The good news is that in the short-term, higher inflation should serve as a tailwind for stocks. As we have said before, money must be invested somewhere. The four basic asset classes are stocks, bonds, cash or alternatives. Bonds just experienced one of their worst years in the last 20 years, offer sub-inflation yields, and cash earns nothing in the long term. Additionally, even if the Federal Reserve increases rates in 2022 as excepted, it is unlikely that the yield curve will invert and cause economic red flags to emerge.
There are very few instances in modern history where persistent high inflation is a positive. At some point, either interest rates must increase to combat inflation, or the price of goods and services becomes too great for consumers to bear. History shows that neither of these scenarios end well for the economy and for investors. The timeline for this to play out will take a while—we will be watching this closely and act accordingly as necessary.
Employment & Jobs
It is possible that inflation will stabilize as the employment picture improves. The U.S. Bureau of Labor Statistics published in December that there are eleven million job openings (the second highest on record) as of the end of October.[xi][xii] Businesses want and need to hire people. If a substantial amount of these openings are filled with skilled and efficient workers, then production could improve easing supply chain issues. Diminished supply chain issues lead to, generally speaking, lower inflation.
Also, it is our hope that as time goes by, COVID will be less of a disruption than it has been over the previous 18-24 months. Over the last six months, the pace of vaccinations and immunity has accelerated in the U.S. Additionally, biotechnology companies are continuing to develop therapeutics to combat the effects of COVID. So far, Omicron has proven to be quite contagious but not very deadly. We pray that trend continues.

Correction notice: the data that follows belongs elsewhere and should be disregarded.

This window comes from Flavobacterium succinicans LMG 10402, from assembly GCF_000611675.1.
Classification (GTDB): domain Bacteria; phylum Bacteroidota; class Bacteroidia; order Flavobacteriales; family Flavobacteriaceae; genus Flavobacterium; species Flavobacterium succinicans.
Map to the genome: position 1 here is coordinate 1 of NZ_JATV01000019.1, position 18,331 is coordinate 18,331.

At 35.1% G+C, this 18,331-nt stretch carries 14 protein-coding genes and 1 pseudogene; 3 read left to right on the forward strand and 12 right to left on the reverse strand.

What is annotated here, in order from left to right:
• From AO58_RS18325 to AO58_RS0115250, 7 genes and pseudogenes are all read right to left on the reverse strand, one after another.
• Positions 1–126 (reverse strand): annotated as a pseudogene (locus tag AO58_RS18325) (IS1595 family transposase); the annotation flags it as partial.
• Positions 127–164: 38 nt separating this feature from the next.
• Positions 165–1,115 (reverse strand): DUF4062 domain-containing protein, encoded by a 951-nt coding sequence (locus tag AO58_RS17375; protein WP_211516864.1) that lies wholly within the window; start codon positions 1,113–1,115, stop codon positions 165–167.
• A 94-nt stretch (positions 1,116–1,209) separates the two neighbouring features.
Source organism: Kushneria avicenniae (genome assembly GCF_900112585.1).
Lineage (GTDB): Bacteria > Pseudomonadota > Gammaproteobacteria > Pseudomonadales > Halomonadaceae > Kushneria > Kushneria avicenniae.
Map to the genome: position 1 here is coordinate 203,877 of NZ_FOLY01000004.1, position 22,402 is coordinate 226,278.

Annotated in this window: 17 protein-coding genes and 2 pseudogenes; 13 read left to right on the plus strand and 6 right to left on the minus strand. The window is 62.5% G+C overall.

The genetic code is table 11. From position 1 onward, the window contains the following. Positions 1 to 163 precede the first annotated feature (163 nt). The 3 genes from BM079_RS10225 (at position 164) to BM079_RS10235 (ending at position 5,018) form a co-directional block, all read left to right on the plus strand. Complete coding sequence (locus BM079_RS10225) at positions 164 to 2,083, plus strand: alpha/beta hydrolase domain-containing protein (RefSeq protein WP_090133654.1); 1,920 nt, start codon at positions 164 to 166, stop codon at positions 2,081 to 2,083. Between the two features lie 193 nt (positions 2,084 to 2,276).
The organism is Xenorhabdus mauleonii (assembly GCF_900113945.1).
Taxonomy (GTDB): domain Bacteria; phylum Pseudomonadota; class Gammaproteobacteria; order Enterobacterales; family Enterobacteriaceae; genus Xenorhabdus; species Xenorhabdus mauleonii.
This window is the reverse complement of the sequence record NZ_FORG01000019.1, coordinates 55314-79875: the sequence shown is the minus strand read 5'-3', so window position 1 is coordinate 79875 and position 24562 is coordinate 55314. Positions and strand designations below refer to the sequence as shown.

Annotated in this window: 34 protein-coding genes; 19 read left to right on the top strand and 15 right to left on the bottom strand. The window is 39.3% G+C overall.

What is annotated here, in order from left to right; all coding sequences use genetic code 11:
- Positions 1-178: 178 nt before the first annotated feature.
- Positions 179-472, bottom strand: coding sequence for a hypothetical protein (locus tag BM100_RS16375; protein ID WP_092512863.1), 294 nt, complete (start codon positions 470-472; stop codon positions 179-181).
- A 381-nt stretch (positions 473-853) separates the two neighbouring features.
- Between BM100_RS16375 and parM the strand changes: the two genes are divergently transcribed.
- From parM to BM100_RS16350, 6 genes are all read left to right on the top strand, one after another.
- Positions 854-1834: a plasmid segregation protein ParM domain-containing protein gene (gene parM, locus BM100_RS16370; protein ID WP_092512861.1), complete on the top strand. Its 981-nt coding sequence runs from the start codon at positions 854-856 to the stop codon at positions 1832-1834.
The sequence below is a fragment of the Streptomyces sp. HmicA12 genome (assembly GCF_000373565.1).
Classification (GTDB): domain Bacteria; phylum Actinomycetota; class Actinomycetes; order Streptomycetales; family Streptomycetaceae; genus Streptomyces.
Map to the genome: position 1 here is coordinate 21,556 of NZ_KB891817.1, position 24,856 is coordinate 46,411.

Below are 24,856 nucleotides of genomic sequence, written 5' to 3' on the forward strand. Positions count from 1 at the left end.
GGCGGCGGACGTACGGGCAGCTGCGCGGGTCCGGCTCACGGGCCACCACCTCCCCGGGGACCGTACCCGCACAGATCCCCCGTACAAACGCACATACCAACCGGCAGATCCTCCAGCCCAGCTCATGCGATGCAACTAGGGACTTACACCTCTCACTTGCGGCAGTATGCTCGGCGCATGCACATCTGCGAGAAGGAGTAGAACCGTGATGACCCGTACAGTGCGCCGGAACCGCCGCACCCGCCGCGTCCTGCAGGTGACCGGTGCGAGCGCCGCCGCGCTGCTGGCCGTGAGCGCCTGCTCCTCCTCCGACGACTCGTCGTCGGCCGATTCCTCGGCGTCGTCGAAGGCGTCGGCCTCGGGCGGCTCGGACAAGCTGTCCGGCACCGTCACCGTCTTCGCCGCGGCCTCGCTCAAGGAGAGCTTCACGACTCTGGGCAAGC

The counter to this is that more workers and higher wages can lead to both higher costs and demand for goods and services. It is entirely possible that as more people return to work that everything is essentially a wash. That is our hope.
Whatever happens with inflation, we have positioned portfolios to perform in an inflationary cycle. For example, we have introduced Treasury Inflation Protected Securities (TIPS) into most client bond portfolios. TIPS are bonds issued by the U.S. Treasury Department whose principal increases or decreases a measurement of the Consumer Price Index.[xiii]
Stock Market Valuation & Volatility
A significant issue following a great year like 2021 (above average returns with little volatility) is that the road ahead can be bumpier. Since 1980, there have only been 8 years in which the S&P 500 was positive and did not experience at least a 7% pullback at some point during the calendar year—2021 was one of those years.[xiv] In nearly every instance, the year following experienced a return of significant volatility. High volatility does not necessarily mean negative returns—it just means the ride is bumpier. Beyond historical examples, common sense dictates that markets cannot go up forever.
As we mentioned above, in the short term as interest rates remain low and the economy continues to pick up steam, stocks should still experience a solid tailwind. Further, S&P 500 companies continue to report very strong earnings. During the 3rd Quarter, roughly 95% of companies in the S&P 500 reported revenues more than 3% above the consensus forecast.[xv] Generally speaking, the share price of companies on the S&P 500 appreciates when they report very good numbers.
Further, as it appears that a tax increase is less likely to get passed, corporations should feel more confident that their tax rates will remain as they have been since the Tax Cuts and Jobs Act of 2017. Continued high profits, low taxes and potentially increased productivity should make the fundamental picture look attractive for stocks in 2021.